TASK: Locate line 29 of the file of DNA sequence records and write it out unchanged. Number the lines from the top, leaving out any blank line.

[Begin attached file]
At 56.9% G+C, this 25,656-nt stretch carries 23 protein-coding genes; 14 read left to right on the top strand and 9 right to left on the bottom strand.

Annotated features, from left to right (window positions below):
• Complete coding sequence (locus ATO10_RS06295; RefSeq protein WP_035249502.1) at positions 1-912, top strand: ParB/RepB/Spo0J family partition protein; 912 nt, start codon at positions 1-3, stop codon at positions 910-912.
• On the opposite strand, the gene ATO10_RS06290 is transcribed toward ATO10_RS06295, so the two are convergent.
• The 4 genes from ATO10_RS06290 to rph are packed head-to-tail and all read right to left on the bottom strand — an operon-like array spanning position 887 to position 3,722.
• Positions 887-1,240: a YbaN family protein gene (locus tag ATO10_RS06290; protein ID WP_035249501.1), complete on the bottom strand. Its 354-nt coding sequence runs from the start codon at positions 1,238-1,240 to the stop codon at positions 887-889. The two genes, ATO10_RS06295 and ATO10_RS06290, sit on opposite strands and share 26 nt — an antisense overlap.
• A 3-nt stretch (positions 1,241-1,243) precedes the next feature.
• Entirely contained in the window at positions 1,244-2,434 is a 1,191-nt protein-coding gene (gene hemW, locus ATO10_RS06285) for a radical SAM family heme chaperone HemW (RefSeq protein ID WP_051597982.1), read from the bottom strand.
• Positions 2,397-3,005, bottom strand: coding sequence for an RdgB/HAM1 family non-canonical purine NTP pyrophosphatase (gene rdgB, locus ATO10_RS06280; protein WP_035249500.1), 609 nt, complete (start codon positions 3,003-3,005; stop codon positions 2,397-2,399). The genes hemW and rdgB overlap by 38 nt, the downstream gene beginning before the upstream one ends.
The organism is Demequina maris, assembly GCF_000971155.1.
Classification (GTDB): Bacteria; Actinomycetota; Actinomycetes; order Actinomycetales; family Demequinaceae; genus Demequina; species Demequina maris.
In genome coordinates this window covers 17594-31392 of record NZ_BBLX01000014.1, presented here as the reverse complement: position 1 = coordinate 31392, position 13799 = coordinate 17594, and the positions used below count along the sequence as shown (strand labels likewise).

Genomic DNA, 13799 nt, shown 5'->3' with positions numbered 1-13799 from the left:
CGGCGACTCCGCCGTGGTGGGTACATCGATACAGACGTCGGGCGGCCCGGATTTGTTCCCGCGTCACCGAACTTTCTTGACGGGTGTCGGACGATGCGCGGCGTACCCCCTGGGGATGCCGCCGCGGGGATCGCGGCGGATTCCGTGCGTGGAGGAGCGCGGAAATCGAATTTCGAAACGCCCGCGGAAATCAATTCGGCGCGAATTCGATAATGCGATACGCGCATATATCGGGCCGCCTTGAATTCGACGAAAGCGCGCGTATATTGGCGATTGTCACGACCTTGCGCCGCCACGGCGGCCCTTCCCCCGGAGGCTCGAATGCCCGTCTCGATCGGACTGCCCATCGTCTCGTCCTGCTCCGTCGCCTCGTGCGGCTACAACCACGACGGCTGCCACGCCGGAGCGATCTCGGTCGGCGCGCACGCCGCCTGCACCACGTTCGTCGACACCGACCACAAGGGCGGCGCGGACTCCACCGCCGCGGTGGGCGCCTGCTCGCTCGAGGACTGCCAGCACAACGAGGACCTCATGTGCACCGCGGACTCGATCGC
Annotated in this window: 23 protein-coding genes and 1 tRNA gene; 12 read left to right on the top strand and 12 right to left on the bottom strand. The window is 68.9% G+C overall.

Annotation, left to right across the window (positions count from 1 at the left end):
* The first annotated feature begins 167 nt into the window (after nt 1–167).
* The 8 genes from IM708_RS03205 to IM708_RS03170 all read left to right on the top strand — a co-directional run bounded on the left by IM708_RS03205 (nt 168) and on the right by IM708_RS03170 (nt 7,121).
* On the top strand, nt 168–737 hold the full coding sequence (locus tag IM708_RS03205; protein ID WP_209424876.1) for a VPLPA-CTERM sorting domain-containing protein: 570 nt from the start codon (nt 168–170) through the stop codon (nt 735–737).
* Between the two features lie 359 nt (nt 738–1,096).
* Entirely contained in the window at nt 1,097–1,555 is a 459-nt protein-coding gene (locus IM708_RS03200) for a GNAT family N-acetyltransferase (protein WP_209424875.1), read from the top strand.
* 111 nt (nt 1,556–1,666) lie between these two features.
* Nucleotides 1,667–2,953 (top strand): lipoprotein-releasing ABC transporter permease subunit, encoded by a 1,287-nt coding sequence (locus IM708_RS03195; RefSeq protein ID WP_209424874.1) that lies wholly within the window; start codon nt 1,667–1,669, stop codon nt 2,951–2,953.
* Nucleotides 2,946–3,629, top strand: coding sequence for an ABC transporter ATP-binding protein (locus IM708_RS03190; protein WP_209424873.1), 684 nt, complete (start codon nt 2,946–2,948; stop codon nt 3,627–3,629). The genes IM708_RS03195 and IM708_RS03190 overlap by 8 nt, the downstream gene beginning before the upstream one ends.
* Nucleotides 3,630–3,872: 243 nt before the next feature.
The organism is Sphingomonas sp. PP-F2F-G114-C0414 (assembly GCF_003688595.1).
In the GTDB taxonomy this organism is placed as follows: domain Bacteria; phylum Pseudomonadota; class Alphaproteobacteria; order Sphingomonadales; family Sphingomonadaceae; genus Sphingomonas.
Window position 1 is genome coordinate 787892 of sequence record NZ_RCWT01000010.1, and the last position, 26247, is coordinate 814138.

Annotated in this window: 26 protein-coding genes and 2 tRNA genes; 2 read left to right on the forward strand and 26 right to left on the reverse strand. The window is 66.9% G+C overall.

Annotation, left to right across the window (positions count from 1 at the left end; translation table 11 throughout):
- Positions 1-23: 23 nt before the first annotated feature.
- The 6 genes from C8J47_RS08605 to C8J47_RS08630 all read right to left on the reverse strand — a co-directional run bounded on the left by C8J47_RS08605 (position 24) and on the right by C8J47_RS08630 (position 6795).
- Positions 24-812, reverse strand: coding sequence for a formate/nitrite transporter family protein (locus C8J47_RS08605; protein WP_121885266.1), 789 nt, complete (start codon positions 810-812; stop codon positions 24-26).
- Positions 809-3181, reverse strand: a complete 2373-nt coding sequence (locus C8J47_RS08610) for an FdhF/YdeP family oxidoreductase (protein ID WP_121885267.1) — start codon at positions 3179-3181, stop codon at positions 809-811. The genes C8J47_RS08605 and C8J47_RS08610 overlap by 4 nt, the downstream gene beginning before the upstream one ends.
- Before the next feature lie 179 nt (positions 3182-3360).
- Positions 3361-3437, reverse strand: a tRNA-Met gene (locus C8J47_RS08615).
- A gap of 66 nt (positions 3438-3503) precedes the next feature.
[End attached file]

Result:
Annotated in this window: 26 protein-coding genes and 2 tRNA genes; 2 read left to right on the forward strand and 26 right to left on the reverse strand. The window is 66.9% G+C overall.